“This entire exercise of attempting to draw a link between the Canadian Forces and prison treatment without a shred of evidence is playing right into the hands of the insurgents,” Tory MP Cheryl Gallant (Renfrew-Nipissing-Pembroke) said.

Because weeding out the evil scumbags responsible for these abuses is obviously equivalent to “lending aid and comfort”.

I weep for my country, especially where we were once on higher ground with regard to our handling of the wars Bush dragged Harper into. Now our politicians are as blood-stained.

From this article at World Socialist Web Site:

Prime Minister Stephen Harper and other senior Conservative ministers have claimed that they knew nothing of Colvin’s reports—although he sent them to senior officials at the CAF, the Foreign Affairs Ministry, and the Prime Minister’s Office—and had no reason, prior to Spring 2007, to believe that Afghan authorities were abusing detainees handed over to them by the CAF.

These claims have never been credible. The UN, the Afghan Human Rights Commission, an Afghan government body, and the US government had all said that they had evidence Afghan security forces routinely abused prisoners, including torturing them.

Regardless of this site’s political skew, I have no reason to doubt that the Conservatives in office presently and at the time of the wars would deny knowledge of these reports, despite this information being available pretty much everywhere.

Harper in March smeared his political opponents and pretty well everyone that dared to mention the brewing scandal over potential abuses:

I can understand the passion that the Leader of the Opposition and members of his party feel for Taliban prisoners. I just wish occasionally they would show the same passion for Canadian soldiers.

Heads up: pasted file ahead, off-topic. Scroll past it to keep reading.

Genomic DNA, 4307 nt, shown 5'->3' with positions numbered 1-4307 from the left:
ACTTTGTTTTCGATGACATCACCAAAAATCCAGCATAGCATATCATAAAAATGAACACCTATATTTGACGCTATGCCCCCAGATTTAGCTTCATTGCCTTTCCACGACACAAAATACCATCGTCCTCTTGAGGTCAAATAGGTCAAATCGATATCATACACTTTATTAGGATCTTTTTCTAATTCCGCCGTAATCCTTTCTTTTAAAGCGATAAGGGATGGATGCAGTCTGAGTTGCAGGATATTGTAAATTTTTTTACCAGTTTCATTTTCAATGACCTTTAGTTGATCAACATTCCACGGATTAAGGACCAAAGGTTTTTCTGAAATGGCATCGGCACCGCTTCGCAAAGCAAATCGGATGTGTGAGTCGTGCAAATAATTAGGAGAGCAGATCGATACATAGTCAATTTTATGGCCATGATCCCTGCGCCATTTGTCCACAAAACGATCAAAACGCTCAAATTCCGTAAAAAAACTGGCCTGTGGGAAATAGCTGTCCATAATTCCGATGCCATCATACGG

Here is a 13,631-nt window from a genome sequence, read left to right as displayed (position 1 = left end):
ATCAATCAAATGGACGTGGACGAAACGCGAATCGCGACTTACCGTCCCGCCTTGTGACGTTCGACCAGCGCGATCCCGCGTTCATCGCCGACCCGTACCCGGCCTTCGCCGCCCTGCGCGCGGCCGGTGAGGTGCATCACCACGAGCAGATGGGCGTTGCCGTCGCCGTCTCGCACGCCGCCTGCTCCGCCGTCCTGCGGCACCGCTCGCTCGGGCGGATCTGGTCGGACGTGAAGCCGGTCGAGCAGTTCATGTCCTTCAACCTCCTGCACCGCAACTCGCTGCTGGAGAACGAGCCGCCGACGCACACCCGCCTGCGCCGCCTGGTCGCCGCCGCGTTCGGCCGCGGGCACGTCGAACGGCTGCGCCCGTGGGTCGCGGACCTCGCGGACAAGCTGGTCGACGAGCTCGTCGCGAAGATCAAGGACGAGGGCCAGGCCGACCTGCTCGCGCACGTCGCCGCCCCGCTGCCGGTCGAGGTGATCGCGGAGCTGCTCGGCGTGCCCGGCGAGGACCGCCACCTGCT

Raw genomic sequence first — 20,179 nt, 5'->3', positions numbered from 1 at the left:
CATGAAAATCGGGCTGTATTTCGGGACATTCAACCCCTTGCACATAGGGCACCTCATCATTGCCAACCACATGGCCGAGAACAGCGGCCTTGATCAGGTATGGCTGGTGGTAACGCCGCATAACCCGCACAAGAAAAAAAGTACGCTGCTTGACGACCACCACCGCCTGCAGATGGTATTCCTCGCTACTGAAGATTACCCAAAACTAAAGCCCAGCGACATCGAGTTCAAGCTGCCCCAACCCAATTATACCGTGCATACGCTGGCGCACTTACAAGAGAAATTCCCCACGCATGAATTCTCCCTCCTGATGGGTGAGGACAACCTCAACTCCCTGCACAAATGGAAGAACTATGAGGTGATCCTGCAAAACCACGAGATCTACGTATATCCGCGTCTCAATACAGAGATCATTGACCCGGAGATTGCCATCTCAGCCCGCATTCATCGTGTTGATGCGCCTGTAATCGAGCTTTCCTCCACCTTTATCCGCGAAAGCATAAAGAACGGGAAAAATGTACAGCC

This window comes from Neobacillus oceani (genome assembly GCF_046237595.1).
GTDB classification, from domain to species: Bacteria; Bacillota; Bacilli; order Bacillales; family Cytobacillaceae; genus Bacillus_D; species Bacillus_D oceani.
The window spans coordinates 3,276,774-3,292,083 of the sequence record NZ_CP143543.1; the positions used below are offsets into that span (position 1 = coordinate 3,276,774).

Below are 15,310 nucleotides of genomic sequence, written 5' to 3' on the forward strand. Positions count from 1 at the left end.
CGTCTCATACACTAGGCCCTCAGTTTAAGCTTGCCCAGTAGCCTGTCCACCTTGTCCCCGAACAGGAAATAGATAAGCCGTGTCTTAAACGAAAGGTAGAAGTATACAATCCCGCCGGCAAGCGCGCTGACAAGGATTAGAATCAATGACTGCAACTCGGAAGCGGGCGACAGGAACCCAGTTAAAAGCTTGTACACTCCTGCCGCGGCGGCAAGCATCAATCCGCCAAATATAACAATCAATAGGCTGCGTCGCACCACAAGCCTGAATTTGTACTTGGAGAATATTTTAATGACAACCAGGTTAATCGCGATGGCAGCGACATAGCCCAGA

Mr. Harper, you are directly responsible for war crimes as Prime Minister while these war crimes were being discussed and subsequently covered up. You and your cabinet, and anyone who was complicit in these actions, must resign immediately. Especially in light of your trying to question the patriotism of those who would prefer Canada not become torturers. People who would prefer our fundamentally good nation not descend into the rabbit hole that is sacrificing our higher moral ground in the pursuit of a theocrat’s religious crusades.

I only hope we Canadians are a better people than those that allowed George W. Bush, Donald Rumsfeld and Dick Cheney to walk away from the bloody mess they created in the Middle East with nary a repercussion. And people wonder why I call him Bush-Lite.

Vaccine moronitude

I was shocked to learn that of our office leadership team, three out of seven have decided not to get flu shots, H1N1 or otherwise, because they feel they could just tough any flu out that happens to come along. Despite repeated and concerted efforts to explain to them that that’s not the reason getting the flu shot is important — rather, immunity to the flu will dampen and slow its spread, and prevent the thing from gaining a foothold, mutating, and wrecking herd immunity — all I get in response is, “if I get sick, I’ll stay home.” Never mind that you’re infectious to others well before you start showing symptoms (and how often have you had your first cough of an illness while in a public place? Probably most of the time!). Never mind that these people are the leadership team of the site — and complain about absenteeism regularly and loudly. And never mind that they’re engaged in a concerted “wash your hands, know the symptoms, get vaccinated” campaign presently.